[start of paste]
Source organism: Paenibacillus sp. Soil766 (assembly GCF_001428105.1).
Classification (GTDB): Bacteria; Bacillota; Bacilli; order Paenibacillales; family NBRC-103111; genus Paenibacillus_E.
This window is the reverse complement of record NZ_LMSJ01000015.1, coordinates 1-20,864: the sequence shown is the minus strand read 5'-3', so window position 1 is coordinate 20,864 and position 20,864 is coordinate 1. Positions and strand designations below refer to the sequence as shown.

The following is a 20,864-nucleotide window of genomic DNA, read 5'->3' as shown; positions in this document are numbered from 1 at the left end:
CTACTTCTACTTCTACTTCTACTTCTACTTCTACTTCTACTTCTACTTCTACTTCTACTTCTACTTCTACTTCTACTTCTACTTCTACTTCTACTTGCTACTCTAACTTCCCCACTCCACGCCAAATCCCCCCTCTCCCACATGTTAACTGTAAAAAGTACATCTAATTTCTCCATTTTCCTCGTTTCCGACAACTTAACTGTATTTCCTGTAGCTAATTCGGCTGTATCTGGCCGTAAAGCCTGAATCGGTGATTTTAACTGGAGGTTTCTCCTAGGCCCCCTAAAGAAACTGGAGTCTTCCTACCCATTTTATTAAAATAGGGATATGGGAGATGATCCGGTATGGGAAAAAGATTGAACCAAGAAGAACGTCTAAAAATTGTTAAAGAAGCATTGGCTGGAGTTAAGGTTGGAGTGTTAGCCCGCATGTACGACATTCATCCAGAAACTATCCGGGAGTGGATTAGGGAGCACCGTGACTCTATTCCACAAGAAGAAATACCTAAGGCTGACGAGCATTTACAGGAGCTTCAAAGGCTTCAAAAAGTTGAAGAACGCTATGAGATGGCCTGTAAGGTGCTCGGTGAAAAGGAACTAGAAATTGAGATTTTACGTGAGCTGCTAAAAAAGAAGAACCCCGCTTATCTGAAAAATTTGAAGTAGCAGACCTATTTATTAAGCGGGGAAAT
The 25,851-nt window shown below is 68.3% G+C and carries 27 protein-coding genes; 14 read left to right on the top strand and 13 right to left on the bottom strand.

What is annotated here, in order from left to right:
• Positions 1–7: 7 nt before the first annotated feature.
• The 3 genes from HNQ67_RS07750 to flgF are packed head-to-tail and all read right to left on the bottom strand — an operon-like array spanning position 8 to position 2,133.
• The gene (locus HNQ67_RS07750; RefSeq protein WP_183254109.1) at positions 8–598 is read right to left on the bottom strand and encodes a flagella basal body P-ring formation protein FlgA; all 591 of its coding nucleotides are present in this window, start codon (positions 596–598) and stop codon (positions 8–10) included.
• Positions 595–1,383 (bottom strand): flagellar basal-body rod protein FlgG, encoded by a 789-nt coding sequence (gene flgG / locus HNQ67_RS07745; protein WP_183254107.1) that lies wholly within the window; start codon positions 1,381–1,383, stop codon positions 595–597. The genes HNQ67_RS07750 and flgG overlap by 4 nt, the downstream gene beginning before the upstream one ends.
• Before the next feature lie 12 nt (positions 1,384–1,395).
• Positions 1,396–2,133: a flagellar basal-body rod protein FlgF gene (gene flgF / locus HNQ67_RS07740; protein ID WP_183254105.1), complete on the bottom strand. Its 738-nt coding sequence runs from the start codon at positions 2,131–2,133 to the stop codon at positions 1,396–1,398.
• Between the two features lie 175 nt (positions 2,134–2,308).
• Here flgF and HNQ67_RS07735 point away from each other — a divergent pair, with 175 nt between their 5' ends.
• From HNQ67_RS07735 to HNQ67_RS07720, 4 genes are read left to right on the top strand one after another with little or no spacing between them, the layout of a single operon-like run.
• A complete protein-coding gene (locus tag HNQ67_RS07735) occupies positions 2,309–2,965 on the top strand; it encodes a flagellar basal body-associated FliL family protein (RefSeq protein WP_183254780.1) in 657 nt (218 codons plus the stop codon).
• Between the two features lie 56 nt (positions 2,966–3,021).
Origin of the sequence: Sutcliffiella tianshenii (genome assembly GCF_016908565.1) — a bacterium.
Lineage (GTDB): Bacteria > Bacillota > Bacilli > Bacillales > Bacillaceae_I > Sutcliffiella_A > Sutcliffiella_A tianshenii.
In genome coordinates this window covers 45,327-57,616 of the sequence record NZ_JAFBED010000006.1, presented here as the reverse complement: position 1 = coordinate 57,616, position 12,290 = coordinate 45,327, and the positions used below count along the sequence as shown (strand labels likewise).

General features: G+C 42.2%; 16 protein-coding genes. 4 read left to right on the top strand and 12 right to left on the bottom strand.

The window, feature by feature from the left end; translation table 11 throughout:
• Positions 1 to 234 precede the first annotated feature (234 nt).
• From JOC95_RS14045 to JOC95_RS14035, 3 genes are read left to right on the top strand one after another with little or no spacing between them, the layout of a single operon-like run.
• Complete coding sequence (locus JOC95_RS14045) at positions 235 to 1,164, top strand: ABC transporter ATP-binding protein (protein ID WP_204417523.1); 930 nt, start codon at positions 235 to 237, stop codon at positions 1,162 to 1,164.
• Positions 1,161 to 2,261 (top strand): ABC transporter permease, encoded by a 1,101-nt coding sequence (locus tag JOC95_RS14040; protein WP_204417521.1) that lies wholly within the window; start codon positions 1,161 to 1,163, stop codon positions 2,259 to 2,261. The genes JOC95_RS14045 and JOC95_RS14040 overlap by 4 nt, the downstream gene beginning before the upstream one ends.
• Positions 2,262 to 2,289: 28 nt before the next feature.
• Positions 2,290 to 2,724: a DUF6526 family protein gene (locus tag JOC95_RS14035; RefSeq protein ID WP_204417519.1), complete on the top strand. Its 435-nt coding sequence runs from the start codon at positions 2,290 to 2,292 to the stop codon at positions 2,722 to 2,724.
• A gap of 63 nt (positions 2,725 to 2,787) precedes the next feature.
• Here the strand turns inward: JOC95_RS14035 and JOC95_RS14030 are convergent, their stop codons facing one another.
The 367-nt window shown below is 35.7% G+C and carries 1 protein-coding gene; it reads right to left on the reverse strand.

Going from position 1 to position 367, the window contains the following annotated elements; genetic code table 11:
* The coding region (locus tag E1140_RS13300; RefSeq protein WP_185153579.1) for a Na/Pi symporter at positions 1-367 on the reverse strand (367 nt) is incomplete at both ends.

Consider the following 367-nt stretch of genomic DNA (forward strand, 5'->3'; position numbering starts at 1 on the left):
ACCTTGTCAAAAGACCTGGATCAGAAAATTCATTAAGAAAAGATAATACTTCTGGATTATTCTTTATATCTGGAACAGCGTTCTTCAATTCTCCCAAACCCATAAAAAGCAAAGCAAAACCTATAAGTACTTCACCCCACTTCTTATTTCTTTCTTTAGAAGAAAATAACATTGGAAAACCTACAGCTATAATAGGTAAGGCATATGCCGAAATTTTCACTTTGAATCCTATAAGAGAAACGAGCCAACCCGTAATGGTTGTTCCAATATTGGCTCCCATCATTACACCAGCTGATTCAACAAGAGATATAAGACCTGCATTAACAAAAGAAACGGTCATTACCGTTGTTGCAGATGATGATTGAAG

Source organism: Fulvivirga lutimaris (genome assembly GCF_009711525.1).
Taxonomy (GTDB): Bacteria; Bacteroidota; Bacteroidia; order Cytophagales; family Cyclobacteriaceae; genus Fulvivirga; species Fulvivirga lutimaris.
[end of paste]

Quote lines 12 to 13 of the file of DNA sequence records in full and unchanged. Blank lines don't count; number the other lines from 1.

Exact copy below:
• Before the next feature lie 12 nt (positions 1,384–1,395).
• Positions 1,396–2,133: a flagellar basal-body rod protein FlgF gene (gene flgF / locus HNQ67_RS07740; protein ID WP_183254105.1), complete on the bottom strand. Its 738-nt coding sequence runs from the start codon at positions 2,131–2,133 to the stop codon at positions 1,396–1,398.